Why Does My Snowmobile Backfire: (Top 5 Reasons)

Why Does My Snowmobile Backfire

A backfire is a tiny explosion created after the fuel passes incorrectly through the engine where it’s meant to burn. Backfiring is a sign of problems you need to diagnose and address immediately. Excessive backfiring causes decreased fuel efficiency, power loss, and even costly engine damage if left unchecked.

Why does your snowmobile backfire? I will teach you everything you need to know to troubleshoot and fix those miniature blow-ups before it gets worse.

The main reason your snowmobile backfires is that the fuel-to-air ratio is incorrect. It is too rich when you have more fuel than necessary and too lean when there’s more air than you should have. When unbalanced fuel ratios combust improperly in the engine, some fuel won’t burn, and your exhaust burns instead, causing a backfire.

What Causes A Snowmobile To Backfire

Several things can go wrong to cause a snowmobile to backfire. Primarily these problems occur in mechanical parts involved in getting the fuel to mix with air, combust and then vent the exhaust.

The main reason is your fuel-to-air ratio, but I will explain all the possibilities below to help you troubleshoot and plan repairs.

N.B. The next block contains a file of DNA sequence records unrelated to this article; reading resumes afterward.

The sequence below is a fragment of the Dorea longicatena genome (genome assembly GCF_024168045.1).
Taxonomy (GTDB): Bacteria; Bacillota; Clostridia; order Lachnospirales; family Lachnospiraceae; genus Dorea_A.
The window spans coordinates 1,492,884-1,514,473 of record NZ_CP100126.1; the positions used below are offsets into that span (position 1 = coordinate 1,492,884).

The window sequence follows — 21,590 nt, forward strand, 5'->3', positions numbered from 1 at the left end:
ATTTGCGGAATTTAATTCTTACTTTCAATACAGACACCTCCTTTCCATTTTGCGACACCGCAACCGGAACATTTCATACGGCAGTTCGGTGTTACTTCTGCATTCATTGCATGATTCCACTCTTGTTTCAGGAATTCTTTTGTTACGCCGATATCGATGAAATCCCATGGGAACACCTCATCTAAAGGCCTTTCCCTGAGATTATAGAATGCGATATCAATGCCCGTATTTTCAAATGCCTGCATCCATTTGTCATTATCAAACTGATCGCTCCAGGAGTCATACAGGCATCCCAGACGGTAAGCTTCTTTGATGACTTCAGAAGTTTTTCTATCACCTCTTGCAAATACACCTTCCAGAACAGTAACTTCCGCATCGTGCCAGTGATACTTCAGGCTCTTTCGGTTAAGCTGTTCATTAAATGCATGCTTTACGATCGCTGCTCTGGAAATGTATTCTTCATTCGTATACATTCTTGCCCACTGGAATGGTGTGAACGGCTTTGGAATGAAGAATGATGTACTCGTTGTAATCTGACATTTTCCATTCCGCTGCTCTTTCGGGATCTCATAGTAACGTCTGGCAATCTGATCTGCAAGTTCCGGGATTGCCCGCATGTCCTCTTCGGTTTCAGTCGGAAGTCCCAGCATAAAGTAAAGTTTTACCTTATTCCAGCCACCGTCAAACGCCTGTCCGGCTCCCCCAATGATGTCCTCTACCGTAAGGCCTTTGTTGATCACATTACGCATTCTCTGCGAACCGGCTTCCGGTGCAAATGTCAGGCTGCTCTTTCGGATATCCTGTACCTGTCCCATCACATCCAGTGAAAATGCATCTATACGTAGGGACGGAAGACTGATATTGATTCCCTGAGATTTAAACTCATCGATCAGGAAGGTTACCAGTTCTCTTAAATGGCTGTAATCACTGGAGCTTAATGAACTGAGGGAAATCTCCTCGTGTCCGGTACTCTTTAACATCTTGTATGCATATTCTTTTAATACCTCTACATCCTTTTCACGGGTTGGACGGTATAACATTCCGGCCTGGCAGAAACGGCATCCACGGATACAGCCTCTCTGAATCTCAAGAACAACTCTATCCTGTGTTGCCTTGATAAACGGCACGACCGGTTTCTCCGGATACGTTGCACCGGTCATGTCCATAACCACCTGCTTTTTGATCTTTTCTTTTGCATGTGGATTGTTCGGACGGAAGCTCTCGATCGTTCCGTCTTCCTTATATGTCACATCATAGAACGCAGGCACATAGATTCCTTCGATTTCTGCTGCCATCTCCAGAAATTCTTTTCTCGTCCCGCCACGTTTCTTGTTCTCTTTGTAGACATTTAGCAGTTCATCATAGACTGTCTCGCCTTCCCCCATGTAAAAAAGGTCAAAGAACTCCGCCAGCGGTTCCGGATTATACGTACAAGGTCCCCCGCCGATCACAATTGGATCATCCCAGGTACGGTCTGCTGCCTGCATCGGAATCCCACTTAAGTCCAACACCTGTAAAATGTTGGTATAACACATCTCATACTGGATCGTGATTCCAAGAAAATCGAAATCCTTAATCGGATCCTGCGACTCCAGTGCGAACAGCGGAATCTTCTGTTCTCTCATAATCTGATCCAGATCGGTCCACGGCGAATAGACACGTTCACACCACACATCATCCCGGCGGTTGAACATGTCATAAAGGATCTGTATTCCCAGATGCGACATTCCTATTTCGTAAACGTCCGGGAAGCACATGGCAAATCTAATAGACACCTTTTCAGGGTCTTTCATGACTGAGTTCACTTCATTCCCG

1 – Improper Fuel-to-Air Ratio

For fuel to burn, it needs oxygen to feed the fire, but it’s not like a backyard bonfire. An engine with a precisely balanced mixture of fuel and air is essential for proper function.

With too little fuel, the engine won’t run correctly and may stop working. Too much fuel means some of it won’t burn up, which means you get a buildup of fuel along other parts of the engine like the tailpipe.

When enough heat combines with gas vapor that has unburnt fuel inside, or deposits of unburnt fuel on the machinery of your snowmobile, it ignites, causing a small but explosive reaction.

Hence, you get a backfire. Additionally, that unburnt fuel isn’t powering your sled, so you’re wasting gas and money in the process.